It’s @ElectionDay!

2012 was a record-breaking year in terms of social media as the Presidential Election produced staggeringly high counts of user interaction on many social media platforms both leading up to and during the election process.  Twitter itself recorded over 31 million tweets during election coverage, making it the most tweeted-about political event ever, while the Fox News website counted over 28 million visits the day of (the highest number of unique visits since the site’s creation 16 years ago).  As for post-election material, a single picture of the re-elected President embracing his wife, Michelle, with the simple caption of “Four more years” has itself garnered over 800,000 re-tweets and nearly 4.5 million Facebook likes.  On Tumblr, Obama’s presence amounted to nearly 75,000 mentions the day of the election–a true testament to his mastery of social media as a presidential candidate.

But why is this information important?  An article on by Alex Fitzpatrick entitled So Did Social Media ‘Predict’ the Election? puts it into perspective by indirectly pointing out the connection between the election and social media statistics: politics is a topic with an enormous scope of influence, and social media is one of the most widely-used platforms for self-expression and discourse (the natural assumption drawn from these observations being, of course, that the massive social media population will use social media platforms as discussion outlets for politics).  Fitzpatrick article goes even further in questioning the idea that not only is a candidate’s social media following and presence indicative of the important demographic-reaching role social media has had and will have in political elections, but that perhaps data collected from social media may be useful in analyzing trends and extrapolating data to predict probable election results as well.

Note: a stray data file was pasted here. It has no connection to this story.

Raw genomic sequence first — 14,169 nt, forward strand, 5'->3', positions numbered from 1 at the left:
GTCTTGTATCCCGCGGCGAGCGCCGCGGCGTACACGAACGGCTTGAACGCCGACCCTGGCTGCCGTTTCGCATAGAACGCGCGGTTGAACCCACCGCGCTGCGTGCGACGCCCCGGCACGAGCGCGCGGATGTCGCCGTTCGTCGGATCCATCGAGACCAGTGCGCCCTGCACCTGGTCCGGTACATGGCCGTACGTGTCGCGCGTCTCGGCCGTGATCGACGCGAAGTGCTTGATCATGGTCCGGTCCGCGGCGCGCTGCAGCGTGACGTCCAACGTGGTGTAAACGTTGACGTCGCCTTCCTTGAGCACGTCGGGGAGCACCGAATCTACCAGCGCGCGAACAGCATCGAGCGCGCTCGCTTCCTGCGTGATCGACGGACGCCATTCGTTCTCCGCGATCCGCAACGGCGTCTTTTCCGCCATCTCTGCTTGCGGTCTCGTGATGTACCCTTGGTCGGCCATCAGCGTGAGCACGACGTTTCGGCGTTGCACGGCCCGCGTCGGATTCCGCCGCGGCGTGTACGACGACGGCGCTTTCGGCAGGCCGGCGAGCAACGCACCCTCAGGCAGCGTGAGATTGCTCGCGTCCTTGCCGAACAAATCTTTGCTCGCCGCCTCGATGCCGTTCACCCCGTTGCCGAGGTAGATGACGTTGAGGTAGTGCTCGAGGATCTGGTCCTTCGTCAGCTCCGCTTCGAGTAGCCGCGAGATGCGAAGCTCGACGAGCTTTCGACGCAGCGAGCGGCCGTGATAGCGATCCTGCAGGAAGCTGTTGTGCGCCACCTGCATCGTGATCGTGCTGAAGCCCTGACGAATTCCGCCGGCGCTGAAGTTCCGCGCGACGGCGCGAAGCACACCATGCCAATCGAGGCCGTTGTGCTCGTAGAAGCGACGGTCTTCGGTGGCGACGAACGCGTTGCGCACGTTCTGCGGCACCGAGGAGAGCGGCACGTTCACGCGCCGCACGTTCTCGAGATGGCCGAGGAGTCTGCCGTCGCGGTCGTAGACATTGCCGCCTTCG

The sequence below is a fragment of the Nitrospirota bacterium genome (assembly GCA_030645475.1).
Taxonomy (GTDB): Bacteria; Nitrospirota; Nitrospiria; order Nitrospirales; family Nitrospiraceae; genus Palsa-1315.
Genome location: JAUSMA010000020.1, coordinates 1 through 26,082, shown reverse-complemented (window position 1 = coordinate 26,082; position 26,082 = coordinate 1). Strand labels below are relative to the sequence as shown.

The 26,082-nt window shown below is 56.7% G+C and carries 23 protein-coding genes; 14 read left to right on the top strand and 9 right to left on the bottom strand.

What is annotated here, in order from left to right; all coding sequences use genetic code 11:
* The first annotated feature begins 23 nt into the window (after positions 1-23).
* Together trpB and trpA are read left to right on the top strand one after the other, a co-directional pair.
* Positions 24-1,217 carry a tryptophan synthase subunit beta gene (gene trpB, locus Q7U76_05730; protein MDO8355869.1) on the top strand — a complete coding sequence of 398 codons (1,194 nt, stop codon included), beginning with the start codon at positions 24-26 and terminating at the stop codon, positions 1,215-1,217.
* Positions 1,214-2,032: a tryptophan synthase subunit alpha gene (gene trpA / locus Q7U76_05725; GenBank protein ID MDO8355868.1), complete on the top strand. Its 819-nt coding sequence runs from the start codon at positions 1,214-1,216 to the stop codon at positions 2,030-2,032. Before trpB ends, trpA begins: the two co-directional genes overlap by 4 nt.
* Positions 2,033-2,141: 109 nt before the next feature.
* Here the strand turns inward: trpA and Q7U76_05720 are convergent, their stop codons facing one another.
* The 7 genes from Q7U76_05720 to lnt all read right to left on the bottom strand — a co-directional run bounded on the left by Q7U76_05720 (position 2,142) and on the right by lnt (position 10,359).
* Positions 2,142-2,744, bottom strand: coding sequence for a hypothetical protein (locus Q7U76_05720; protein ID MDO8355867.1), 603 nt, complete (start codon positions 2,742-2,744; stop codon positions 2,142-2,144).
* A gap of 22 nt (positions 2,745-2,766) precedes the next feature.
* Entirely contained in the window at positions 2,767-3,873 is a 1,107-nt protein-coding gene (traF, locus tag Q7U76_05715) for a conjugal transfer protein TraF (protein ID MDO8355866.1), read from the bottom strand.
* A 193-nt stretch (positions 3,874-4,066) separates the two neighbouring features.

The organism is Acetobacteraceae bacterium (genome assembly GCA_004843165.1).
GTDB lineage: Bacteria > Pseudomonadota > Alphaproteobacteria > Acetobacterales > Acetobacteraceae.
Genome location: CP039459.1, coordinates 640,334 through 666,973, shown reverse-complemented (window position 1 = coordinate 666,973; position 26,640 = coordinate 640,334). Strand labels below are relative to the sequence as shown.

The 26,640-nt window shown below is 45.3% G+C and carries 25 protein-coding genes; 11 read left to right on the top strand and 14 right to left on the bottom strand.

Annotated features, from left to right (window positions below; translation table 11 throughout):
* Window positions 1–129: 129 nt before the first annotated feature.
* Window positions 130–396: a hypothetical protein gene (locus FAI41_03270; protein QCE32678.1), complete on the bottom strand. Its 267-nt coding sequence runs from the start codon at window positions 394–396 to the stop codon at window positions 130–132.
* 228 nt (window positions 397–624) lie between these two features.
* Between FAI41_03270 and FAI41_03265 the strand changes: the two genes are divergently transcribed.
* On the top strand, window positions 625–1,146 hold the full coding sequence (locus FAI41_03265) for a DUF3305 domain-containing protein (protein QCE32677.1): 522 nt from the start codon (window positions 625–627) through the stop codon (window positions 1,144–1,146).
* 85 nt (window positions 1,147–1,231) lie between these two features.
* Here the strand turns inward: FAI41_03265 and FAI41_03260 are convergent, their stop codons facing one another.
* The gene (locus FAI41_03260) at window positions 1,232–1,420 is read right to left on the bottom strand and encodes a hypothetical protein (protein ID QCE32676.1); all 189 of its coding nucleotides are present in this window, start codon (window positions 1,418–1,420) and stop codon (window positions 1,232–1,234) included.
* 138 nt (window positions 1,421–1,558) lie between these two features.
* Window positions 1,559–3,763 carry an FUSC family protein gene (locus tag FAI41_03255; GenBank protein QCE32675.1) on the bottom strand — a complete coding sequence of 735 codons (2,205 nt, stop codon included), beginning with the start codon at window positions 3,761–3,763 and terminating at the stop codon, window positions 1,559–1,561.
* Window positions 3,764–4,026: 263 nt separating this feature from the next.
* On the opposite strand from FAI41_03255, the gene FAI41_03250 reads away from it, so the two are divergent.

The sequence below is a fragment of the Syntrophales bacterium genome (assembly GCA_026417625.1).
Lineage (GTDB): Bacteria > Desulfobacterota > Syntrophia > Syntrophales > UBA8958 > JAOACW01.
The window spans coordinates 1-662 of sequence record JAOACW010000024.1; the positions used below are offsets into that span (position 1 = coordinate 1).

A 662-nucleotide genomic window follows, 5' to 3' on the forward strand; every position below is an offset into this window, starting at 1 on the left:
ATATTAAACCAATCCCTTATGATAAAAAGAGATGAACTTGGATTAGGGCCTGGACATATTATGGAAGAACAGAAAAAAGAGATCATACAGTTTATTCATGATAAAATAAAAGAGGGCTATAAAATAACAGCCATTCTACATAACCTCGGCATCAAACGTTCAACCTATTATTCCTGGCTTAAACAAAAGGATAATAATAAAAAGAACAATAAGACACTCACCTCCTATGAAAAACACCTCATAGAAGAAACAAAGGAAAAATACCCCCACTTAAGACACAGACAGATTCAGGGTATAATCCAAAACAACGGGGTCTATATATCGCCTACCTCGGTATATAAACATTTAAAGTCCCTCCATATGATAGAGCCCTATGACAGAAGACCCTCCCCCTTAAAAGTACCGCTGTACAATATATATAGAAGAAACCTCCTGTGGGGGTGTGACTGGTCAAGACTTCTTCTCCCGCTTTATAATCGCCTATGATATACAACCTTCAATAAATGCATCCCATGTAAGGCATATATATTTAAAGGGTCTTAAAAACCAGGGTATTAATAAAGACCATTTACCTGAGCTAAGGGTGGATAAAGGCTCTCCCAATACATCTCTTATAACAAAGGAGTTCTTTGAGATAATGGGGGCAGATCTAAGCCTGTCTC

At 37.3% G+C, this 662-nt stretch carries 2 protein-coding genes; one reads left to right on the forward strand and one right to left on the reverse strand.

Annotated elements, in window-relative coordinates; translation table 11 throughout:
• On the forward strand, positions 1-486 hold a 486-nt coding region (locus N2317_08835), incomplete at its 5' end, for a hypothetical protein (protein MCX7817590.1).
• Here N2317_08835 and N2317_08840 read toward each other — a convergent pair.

This is far from saying that a candidate’s potential for victory or loss is directly tied to the number of followers he/she has on Twitter or the number of likes his/her Facebook page has.  Fitzpatrick does, however, point out the increasingly important idea of a type of data processing called “sentiment analysis,” whereby social media data pools can be analyzed to determine the general feelings of various social media producers towards specific candidates.  Something that accompanies this is that a candidate’s involvement in social media is inevitably becoming more and more important in determining the type of sentiment he/she generates among social media users.  Barack Obama, for example, seems to be the first election candidate to have adopted the coded and highly complex language of GIFs.

There’s no question about it: social media is a dominating force in today’s society, and it’s important that we keep a close eye on its increasing role in not only politics, but education, the economy, and our personal lives as well.  Before you know it, we’ll be tweeting our ballots on @ElectionDay.


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